Dear Mr. Brody
2021, NR, 107 min. Directed by Keith Maitland.
REVIEWED By Josh Kupecki, Fri., July 16, 2021
Letters. So many letters. Tens of thousands of them, written on spiral note paper, on nice paper stock, on construction paper. Precisely or erratically typewritten, set down in ballpoint, felt tip, lead pencil, in flowing cursive or blocky print.
Adorned with drawings, slogans, and cartoons. Photographs and other ephemera enclosed, faces smiling and stoic, young and old. The sheer volume of letters becomes overwhelming in both power and poignancy.
It’s easy to see why filmmaker Keith Maitland, following up his award-winning doc Tower, was drawn to those letters, to those stories, for his new documentary, Dear Mr. Brody. But the story of those letters begins with the story of Michael Brody Jr., scion of a family whose fortune stems from the oleomargarine industry. Firmly rooted in Sixties counterculture, the 21-year-old millionaire announced in January of 1970 that he was giving away $25 million to whoever wanted it. All they had to do was write to him with their requests, and he freely gave out his address and phone number.
His goal was world peace. If everyone was financially content, he reasoned, humanity could then move on to higher purposes, peace and love being chief among them. Naive, perhaps, but for almost two weeks, Brody and his newlywed wife, Renee, were hounded by crowds, the press, and hangers-on, and, briefly, Brody embraced it all. News interviews, a record deal with RCA, and an appearance on The Ed Sullivan Show; it was a whirlwind, and Maitland, having no shortage of archival material or interviews, lays it all out with that freaky flower power vibe. Brody quickly becomes weary of it all, going from earnest to disillusioned, unable to bear the burden of his campaign. Drug use, notably a lot of PCP, and serious mental health issues eventually sent Brody to a mental ward, and he ended up taking his own life three years later, in 1973.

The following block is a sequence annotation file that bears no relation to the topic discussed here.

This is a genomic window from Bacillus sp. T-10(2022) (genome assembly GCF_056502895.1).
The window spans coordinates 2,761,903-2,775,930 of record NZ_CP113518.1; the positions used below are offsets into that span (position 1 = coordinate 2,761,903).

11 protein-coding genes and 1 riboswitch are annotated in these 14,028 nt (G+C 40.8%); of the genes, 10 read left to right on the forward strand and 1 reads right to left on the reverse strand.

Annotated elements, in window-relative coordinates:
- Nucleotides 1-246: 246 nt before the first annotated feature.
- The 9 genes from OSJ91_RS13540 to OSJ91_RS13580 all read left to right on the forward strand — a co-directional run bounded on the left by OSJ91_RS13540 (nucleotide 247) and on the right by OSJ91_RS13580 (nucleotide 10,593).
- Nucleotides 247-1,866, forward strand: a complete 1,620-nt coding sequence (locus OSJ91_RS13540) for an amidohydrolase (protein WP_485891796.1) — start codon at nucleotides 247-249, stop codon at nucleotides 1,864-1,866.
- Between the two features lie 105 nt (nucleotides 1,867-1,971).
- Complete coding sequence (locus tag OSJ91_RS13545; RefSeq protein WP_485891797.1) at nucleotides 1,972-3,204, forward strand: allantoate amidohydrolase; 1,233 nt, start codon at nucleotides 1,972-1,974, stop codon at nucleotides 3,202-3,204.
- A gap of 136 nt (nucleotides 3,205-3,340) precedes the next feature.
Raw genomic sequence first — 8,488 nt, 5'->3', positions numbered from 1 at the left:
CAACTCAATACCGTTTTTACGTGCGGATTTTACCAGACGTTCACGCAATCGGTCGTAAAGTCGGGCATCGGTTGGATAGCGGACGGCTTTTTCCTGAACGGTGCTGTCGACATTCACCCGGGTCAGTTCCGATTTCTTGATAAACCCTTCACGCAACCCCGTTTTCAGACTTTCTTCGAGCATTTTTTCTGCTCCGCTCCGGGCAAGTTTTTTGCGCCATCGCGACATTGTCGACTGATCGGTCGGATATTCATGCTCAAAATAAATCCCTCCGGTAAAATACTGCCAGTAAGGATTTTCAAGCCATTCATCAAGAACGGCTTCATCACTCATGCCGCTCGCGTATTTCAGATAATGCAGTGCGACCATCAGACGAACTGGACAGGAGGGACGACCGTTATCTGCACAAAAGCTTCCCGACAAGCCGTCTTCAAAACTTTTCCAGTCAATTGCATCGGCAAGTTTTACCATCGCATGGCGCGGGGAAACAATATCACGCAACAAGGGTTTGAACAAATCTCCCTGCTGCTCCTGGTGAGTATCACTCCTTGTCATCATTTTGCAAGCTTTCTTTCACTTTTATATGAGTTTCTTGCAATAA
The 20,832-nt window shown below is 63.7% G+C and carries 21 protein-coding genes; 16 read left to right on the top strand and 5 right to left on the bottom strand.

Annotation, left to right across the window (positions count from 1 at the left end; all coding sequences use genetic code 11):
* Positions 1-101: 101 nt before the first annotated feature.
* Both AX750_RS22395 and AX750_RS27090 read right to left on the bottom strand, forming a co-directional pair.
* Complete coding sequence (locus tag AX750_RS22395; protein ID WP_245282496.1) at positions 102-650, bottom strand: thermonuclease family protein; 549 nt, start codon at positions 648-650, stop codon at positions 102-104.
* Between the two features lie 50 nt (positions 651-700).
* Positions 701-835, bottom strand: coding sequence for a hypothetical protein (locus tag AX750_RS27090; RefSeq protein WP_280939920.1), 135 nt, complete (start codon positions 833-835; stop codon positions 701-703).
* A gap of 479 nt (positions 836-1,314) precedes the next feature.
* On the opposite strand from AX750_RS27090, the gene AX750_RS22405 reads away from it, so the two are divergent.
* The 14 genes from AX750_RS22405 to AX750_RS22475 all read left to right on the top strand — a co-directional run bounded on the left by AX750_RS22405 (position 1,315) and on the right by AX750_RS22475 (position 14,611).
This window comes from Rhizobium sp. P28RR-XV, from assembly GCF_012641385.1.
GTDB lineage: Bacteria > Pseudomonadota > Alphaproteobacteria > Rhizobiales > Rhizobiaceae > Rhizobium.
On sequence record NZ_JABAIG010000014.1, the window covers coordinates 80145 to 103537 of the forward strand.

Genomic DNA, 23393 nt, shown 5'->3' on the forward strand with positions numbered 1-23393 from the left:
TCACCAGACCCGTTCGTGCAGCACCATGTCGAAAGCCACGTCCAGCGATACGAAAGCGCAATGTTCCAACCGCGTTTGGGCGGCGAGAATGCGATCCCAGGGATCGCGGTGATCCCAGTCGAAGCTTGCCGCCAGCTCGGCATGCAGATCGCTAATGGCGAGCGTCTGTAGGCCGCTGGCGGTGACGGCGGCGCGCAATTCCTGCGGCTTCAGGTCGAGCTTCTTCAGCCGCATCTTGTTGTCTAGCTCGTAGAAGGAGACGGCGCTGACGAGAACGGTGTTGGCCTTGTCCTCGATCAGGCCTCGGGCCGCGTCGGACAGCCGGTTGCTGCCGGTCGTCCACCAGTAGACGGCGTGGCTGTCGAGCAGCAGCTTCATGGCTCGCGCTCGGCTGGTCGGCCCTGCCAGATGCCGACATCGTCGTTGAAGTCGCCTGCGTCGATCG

Contemporary interviews with Brody’s widow, his then-bodyguard, and assorted satellites around the story fill in the gaps. But it is Melissa Robyn Glassman, a film producer, who becomes the anchor of Dear Mr. Brody. While working for Hollywood heavyweight Edward R. Pressman, Glassman discovered a dozen boxes filled with letters to Michael Brody Jr. Pressman at one time had been attached to a film about Brody, and Glassman, rescuing the boxes from storage, became obsessed with them.
Through reenactments with actors, voiceover recitations, and, in a number of cases, tracking down the letter writers themselves, having them read and remember their lives of half a century ago. And those lives create a moving record of need spurned by grief and hope. Letters of hard times for families, of desperate fathers and idealistic children, of forlorn women and crackpots. It is nothing less than a tapestry detailing the human desire for, yes, money, but more importantly, for connection. That Maitland, Glassman, et al. have rescued these snapshots of history for us to experience feels like a fulfillment of Brody’s promise.
A version of this review ran as part of our South by Southwest coverage. Read our interview with Keith Maitland, “Dear Mr. Brody Documents an Eccentric, Forgotten American Story,” March 12.